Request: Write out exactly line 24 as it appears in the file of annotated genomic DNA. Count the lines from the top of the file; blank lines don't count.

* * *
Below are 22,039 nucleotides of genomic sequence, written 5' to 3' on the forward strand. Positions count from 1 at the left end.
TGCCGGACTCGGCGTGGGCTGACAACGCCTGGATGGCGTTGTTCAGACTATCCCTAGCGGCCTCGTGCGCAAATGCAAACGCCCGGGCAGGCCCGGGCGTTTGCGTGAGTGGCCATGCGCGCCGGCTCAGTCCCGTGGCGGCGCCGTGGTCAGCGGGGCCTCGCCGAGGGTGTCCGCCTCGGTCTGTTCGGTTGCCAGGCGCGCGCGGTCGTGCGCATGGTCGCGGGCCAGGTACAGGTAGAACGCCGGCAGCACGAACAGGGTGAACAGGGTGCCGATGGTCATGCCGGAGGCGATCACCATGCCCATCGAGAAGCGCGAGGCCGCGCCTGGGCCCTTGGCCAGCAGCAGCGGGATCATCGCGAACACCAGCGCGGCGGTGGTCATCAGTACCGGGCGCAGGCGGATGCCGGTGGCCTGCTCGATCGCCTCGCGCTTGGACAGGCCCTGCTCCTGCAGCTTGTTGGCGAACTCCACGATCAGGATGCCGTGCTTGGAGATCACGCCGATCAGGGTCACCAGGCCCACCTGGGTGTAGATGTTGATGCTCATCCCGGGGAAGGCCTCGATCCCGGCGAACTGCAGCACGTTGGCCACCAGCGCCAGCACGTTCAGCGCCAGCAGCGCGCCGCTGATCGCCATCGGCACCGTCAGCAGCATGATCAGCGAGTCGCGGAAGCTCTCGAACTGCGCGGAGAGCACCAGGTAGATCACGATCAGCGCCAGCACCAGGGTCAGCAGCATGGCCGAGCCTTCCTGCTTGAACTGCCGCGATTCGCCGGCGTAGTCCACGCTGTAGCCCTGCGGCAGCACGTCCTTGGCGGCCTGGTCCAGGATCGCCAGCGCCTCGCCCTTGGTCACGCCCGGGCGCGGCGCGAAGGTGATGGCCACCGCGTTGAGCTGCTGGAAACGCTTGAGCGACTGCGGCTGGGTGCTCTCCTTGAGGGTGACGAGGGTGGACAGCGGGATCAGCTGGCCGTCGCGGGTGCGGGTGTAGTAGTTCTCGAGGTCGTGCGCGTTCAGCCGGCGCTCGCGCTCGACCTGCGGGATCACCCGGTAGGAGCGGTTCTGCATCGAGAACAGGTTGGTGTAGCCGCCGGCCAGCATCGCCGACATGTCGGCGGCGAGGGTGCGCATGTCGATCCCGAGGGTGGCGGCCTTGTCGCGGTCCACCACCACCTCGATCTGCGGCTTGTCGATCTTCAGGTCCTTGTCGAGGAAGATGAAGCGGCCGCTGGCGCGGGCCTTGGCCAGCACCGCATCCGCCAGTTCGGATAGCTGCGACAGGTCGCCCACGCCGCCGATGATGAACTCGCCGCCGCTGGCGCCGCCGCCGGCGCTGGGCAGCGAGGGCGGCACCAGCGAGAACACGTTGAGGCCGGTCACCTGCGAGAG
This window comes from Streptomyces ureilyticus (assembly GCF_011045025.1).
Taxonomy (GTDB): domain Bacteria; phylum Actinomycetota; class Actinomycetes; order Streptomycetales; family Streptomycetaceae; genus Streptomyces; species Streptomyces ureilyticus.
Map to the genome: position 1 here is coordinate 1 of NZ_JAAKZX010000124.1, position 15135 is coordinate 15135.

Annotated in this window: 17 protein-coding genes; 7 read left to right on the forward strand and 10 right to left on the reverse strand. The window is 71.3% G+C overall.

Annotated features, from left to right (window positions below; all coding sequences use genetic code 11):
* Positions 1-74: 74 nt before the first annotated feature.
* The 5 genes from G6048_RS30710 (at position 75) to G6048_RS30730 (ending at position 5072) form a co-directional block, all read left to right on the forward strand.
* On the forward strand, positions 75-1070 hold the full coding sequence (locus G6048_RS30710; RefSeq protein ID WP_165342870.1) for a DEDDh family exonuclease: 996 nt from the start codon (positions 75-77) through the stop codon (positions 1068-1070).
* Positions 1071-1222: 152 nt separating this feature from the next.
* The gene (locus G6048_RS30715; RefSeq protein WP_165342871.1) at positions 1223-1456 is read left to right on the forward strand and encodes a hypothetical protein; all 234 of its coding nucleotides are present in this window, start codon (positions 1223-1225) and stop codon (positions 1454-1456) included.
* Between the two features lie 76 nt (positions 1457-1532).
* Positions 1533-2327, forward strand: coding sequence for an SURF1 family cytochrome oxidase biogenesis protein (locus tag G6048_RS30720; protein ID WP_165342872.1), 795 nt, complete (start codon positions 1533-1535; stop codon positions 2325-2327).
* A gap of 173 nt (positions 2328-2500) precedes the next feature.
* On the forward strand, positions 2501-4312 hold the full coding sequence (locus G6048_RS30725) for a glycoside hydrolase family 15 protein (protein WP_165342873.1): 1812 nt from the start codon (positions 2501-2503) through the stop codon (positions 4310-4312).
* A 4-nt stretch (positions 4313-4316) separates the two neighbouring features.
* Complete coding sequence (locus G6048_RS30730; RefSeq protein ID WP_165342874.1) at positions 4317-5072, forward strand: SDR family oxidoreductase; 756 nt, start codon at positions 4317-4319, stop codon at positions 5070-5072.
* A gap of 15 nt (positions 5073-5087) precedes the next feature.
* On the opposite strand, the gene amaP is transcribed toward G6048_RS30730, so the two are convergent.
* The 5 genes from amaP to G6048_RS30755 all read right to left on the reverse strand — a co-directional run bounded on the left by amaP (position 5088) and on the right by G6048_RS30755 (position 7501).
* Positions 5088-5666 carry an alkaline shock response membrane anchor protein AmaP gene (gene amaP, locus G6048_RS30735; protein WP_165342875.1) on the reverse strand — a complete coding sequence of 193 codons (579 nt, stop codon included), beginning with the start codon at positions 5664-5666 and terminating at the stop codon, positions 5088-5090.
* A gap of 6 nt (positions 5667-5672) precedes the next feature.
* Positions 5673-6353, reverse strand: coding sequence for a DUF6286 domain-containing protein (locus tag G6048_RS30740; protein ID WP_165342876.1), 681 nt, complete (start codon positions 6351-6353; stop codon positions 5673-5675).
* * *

* Positions 5673-6353, reverse strand: coding sequence for a DUF6286 domain-containing protein (locus tag G6048_RS30740; protein ID WP_165342876.1), 681 nt, complete (start codon positions 6351-6353; stop codon positions 5673-5675).